The strange thing is, the more I think about death, the more ready I seem to truly live. The more to terms I come with the reality of mortality the more I can recite the words of the psalmist:

man and woman are like a breath; their days are like a fleeting shadow (Psalm 144:4).

We have developed this great fear of death especially in the United States. What I mean is that in our country we hide from the presence of death better than anyone else. People go to hospitals or nursing homes to die, funeral homes pick them up, they are beautified and made to look alive, presented for a few hours, than buried. We have haunted graveyards with our literature, refuse to allow children around bodies, and eliminated outright mourning in public places.

Recently I was speaking with a woman whose children were upset with her because she was mourning the loss of her husband after having lost him less than a year ago. They did not want to be reminded of the loss of their dad. We removed death from our life and put it into video games and movies to make the thing we fear the most nothing more than entertainment.

Have you ever spent time with someone who had a terminal illness and knew they were going to die soon? They usually have a very different outlook on life, and most the time a very positive one. Not that these people want to die, but they have developed a new sense of seeing that we have blinded ourselves to. Many times they develop a free way of living. They look to reconcile relationships, they see the beauty of life, and they have come to accept the inevitable. These people develop a different way to live out their life not because they know they are dying (hopefully we all know we are dying) but because they are forced to confront the very thing that most of us try to avoid.

A good author writes their book with the ending in mind. Can you imagine a book written with no thought of the end, the book just simply stops when the writer is spent? Now I know we cannot organize our life and certainly our death like that of a writer, but too many of us are not living our life fully because we have not thought about the end.

When we read about the life of Jesus in the gospels, we see a man living his life with his end in mind. Jesus not only lives his life, but lives it in a way with his death in mind. While most of us cannot live knowing how we are going to die, all of us can live knowing that we will. When the time comes for Jesus to hand over his life he does so mercifully and lovingly, not fighting, killing, or cursing the stars. Jesus’ faces his death so perfectly because he has thought about it, and knows what the outcome will be. Jesus knows he will suffer he knows he will die, but he knows that he will resurrect from the dead.

We are called to live like Jesus, to be aware of our death, to know that we will die, and to know that through his love and grace we too will be resurrected. When we keep our death in mind we become free to live our life with no fear, with no lingering regrets, and with the appreciation of everything that is given to us.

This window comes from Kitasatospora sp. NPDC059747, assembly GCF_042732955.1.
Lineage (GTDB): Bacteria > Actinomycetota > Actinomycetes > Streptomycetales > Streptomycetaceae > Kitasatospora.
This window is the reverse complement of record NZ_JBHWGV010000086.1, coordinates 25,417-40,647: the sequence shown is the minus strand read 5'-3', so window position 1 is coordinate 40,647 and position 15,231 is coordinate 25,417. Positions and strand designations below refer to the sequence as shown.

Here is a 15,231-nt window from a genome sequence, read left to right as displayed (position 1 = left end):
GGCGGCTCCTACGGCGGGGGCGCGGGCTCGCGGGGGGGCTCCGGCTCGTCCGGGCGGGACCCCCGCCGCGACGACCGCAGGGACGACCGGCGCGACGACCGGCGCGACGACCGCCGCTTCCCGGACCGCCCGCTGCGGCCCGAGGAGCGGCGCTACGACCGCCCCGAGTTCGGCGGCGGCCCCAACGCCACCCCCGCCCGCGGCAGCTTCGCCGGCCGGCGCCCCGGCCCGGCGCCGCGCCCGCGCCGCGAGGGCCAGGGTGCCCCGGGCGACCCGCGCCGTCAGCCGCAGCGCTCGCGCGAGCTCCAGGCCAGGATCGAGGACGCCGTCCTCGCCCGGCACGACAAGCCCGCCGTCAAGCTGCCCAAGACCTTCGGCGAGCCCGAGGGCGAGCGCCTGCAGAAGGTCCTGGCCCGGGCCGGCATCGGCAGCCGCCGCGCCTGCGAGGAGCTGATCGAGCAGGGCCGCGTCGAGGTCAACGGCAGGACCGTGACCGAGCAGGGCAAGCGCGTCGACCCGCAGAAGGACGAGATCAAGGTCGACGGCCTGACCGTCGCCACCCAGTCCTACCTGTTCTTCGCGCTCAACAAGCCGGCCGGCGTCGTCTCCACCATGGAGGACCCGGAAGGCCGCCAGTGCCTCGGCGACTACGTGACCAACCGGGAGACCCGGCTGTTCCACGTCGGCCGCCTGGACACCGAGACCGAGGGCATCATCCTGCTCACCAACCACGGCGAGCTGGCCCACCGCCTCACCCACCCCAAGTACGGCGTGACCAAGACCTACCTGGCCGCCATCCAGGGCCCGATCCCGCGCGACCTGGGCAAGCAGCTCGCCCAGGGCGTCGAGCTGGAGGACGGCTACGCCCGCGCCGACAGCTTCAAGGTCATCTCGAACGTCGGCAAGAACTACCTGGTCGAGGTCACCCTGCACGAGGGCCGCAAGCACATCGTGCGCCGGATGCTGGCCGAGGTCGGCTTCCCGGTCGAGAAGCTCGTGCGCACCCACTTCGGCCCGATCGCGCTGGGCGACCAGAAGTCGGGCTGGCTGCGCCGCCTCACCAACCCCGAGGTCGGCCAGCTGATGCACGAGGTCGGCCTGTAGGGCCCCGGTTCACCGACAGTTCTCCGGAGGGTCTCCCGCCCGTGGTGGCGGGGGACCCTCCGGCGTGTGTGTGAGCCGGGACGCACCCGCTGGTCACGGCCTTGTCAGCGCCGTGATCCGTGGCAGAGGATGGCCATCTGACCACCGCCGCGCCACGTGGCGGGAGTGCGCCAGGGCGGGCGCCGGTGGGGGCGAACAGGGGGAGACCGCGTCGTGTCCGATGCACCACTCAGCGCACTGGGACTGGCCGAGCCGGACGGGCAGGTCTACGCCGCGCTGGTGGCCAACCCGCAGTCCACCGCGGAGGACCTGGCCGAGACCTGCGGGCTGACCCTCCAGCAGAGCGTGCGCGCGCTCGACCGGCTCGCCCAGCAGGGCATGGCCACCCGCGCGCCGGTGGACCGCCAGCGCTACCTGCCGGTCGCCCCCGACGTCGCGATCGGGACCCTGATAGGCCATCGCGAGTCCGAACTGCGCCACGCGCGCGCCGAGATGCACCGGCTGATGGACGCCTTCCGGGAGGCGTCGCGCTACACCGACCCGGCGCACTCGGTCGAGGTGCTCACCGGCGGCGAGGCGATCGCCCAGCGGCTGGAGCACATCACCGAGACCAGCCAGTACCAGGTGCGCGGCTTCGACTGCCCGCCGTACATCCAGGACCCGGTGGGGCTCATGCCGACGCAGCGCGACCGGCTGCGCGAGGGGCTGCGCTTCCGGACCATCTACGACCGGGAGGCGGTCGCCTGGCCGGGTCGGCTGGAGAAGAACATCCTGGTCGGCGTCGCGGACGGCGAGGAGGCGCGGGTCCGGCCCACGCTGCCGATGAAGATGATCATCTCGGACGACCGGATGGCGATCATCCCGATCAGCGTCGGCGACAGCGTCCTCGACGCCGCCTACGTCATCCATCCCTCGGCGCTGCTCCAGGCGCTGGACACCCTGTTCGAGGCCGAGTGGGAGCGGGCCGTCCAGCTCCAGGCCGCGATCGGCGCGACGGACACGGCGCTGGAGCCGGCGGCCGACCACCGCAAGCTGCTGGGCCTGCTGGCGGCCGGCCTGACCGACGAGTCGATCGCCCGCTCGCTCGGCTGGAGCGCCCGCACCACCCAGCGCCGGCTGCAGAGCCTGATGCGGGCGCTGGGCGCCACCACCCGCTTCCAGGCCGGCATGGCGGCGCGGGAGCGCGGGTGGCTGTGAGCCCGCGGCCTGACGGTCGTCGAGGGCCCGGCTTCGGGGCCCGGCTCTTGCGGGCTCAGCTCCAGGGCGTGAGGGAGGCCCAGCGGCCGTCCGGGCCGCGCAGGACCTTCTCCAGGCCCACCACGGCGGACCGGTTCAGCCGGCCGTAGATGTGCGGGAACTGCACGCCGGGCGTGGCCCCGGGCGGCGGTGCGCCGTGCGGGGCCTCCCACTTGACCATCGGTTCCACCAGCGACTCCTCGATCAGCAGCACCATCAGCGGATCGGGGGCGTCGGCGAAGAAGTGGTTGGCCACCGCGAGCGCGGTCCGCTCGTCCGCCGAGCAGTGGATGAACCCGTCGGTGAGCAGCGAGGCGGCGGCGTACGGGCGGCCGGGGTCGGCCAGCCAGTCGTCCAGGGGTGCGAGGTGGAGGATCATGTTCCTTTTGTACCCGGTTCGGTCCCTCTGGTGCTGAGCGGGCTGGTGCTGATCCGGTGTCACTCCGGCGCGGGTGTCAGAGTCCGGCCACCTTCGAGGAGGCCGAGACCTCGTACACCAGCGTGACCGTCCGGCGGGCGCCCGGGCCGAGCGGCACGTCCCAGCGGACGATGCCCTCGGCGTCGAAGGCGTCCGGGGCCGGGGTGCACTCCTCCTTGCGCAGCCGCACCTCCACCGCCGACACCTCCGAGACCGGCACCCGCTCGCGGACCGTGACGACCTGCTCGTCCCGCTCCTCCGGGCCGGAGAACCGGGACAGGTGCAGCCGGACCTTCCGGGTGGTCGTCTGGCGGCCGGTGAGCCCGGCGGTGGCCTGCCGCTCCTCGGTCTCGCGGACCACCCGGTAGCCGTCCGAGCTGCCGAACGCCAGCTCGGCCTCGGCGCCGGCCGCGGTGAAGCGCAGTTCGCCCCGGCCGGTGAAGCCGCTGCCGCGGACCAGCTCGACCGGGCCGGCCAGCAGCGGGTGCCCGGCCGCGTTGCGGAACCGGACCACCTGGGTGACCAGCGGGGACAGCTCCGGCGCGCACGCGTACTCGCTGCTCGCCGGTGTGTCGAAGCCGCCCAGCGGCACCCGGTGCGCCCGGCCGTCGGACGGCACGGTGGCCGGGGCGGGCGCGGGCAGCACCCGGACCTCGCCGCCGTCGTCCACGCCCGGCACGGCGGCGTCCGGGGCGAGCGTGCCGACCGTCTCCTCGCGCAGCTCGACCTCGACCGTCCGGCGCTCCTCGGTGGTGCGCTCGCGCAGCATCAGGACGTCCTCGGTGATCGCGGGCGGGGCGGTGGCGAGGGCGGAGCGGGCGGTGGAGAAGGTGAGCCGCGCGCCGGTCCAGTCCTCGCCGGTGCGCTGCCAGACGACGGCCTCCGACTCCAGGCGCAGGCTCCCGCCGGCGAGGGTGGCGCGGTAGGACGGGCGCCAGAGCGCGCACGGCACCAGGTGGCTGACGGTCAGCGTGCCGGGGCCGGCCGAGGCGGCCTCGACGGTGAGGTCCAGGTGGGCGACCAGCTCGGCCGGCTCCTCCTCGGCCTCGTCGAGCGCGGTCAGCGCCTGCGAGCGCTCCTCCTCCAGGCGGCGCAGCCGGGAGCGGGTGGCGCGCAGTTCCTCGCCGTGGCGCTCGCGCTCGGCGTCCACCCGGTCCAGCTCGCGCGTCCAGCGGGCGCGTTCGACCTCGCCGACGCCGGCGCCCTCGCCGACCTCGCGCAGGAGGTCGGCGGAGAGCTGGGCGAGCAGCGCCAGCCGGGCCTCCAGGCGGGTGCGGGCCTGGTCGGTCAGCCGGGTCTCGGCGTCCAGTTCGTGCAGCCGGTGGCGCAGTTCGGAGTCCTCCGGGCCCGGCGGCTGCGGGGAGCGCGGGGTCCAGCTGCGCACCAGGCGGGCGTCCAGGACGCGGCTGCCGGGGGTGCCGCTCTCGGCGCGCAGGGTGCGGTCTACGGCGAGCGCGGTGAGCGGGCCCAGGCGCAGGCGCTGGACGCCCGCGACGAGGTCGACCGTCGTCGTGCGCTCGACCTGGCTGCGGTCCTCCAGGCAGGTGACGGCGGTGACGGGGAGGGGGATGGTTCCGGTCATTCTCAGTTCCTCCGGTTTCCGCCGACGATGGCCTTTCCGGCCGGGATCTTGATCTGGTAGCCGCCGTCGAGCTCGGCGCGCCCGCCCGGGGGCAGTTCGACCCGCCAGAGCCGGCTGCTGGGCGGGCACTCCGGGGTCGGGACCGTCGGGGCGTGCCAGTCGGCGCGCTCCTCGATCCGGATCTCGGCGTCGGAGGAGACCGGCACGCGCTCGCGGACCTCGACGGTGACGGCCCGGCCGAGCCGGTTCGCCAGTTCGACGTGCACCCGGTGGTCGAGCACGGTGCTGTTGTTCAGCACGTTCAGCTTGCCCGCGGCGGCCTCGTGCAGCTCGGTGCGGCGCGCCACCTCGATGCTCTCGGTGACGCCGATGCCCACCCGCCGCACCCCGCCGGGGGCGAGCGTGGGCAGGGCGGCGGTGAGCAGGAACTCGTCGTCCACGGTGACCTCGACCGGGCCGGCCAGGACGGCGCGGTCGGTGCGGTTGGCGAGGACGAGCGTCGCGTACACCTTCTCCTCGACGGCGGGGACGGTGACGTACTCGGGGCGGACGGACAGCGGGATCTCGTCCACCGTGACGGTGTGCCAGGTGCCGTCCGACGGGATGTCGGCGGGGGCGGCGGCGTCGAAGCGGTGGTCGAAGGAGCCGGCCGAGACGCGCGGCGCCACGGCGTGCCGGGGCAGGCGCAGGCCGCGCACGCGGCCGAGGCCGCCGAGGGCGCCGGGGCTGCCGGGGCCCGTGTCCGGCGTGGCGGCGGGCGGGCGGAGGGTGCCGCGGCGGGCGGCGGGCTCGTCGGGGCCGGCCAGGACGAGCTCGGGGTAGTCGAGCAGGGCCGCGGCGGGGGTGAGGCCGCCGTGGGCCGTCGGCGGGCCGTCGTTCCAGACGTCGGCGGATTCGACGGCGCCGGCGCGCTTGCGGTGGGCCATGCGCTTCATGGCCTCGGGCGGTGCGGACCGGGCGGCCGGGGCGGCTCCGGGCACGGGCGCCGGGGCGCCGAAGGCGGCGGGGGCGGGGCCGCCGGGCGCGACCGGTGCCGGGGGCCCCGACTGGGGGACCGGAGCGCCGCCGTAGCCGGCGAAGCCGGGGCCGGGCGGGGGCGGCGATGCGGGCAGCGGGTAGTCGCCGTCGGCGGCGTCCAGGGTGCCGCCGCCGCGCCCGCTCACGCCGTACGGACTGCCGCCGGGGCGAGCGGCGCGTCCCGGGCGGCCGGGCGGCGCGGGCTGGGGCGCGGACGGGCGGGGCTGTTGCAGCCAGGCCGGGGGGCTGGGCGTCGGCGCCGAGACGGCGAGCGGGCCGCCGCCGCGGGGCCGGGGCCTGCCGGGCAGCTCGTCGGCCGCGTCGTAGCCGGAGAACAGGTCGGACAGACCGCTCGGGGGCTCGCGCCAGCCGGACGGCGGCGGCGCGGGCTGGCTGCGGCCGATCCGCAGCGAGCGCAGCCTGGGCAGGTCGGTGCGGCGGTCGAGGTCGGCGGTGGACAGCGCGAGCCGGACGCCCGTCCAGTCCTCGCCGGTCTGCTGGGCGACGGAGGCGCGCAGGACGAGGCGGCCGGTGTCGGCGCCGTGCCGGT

My challenge is to think of your death, to become aware fully of your mortality, to become aware of the uncertainty of life, and to the hope that lingers for us beyond the grave. If we take time to see our own death, we may find that we truly see our life, and appreciate the purpose we have been given.

We always carry around in our body the death of Jesus, so that the life of Jesus may also be revealed in our body (2 Corinthians 2:40)

Wednesday, July 6, 2011

The art of surrender

Scripture says that money is the root of all evil (1 Timothy 6:10), and one can easily see why. Money issues are the number one cause of marital arguments. The economic crisis has politicians pointing fingers. Unemployment has caused tight money situations in families, raising the consumption of alcohol and domestic abuse. Spending has decreased, giving has decreased, and the all mighty dollar has fallen greatly. Some have called the current situation we are in a recession, others have called it a full out depression, and some analyst point to a double dip market. Whatever one might say, it is clear that our nation is in a financial regression, and there have been terrible consequences as a result.

The truth is when we as a nation start losing out on our income, health care, and the lifestyle we have become accustomed to, we get angry and even violent in our protests. Many people outside the U.S. see a country of wealth, but all I see is a country that is desperately poor because we can never have enough and the problem is in our ideology and our language.

While money is certainly dangerous, I think our temptation today is much broader. I see our language and ideology of “rights” as the root of much evil (this certainly includes money).